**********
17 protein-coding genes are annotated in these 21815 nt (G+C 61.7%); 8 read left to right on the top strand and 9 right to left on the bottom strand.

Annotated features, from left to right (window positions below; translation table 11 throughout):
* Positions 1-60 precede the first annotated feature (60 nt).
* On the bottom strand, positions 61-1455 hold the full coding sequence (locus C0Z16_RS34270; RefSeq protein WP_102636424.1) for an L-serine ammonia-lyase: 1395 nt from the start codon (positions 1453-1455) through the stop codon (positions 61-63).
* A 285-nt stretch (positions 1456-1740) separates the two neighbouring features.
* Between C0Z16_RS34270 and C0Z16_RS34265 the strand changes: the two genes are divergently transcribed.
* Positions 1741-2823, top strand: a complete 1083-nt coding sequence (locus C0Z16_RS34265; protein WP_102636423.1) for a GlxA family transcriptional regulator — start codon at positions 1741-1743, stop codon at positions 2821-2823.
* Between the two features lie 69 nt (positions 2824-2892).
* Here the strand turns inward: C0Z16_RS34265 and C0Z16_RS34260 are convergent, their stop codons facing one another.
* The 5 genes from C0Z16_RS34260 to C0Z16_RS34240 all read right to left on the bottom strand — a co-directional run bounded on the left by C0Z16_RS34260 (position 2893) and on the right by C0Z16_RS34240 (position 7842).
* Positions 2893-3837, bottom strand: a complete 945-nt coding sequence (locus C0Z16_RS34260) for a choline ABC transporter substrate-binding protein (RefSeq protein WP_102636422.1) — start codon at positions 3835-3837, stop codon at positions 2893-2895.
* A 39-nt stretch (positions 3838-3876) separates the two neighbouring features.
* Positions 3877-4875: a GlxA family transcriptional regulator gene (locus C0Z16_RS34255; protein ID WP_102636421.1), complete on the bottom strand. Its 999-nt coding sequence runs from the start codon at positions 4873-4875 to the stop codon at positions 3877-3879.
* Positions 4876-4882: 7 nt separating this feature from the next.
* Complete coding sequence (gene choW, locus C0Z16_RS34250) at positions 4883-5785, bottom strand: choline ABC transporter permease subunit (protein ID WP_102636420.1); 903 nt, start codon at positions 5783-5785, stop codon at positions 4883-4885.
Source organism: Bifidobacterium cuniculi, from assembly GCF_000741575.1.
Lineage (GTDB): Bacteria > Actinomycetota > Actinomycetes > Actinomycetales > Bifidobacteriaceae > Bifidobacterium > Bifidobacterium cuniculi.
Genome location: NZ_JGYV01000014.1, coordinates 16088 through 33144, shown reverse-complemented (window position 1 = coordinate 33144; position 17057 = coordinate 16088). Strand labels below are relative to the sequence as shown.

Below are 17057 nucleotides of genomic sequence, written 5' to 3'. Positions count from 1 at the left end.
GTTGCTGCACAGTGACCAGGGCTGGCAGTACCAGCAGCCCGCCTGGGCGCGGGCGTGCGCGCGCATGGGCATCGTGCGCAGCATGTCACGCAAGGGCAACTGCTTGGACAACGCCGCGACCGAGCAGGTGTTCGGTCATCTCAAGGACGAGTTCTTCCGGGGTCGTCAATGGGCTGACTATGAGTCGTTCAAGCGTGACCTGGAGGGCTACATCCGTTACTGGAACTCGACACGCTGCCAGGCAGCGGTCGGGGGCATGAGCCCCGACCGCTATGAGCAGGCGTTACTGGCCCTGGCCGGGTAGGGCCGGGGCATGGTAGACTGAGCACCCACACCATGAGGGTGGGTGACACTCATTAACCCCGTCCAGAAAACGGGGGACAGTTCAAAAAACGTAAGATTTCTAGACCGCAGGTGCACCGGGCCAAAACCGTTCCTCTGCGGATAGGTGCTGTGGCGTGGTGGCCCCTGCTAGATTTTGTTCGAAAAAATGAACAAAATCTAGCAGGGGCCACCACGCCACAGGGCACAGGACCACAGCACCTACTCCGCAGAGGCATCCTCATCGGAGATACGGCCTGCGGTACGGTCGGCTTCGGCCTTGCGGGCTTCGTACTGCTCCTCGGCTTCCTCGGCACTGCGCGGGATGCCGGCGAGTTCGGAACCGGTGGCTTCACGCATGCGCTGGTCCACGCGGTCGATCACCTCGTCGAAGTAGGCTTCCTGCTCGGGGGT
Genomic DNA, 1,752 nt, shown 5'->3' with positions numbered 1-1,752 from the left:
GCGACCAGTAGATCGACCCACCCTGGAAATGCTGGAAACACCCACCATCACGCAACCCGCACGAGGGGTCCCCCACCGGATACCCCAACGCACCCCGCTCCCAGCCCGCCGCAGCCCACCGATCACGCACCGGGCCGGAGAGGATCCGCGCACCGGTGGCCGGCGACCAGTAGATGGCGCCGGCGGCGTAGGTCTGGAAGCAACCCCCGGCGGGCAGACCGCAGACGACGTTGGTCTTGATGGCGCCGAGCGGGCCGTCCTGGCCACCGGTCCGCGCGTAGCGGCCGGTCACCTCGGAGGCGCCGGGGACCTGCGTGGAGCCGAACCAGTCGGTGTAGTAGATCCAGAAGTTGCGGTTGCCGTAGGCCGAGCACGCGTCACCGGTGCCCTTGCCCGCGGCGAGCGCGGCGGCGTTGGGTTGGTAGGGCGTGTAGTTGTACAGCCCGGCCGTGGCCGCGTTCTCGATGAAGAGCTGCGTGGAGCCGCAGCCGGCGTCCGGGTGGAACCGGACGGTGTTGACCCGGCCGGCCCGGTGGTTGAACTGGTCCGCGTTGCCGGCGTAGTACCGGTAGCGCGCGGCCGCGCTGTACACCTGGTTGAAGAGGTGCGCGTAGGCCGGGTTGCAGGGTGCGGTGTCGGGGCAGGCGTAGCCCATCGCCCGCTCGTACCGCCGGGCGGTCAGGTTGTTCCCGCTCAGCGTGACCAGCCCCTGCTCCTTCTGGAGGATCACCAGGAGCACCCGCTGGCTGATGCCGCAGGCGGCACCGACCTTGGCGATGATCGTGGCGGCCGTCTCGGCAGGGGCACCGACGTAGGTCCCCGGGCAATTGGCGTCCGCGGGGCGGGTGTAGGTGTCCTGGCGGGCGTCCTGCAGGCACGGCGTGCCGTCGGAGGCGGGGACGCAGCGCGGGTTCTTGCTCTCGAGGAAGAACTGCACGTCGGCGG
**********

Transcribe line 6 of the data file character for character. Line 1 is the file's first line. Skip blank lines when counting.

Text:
* Between C0Z16_RS34270 and C0Z16_RS34265 the strand changes: the two genes are divergently transcribed.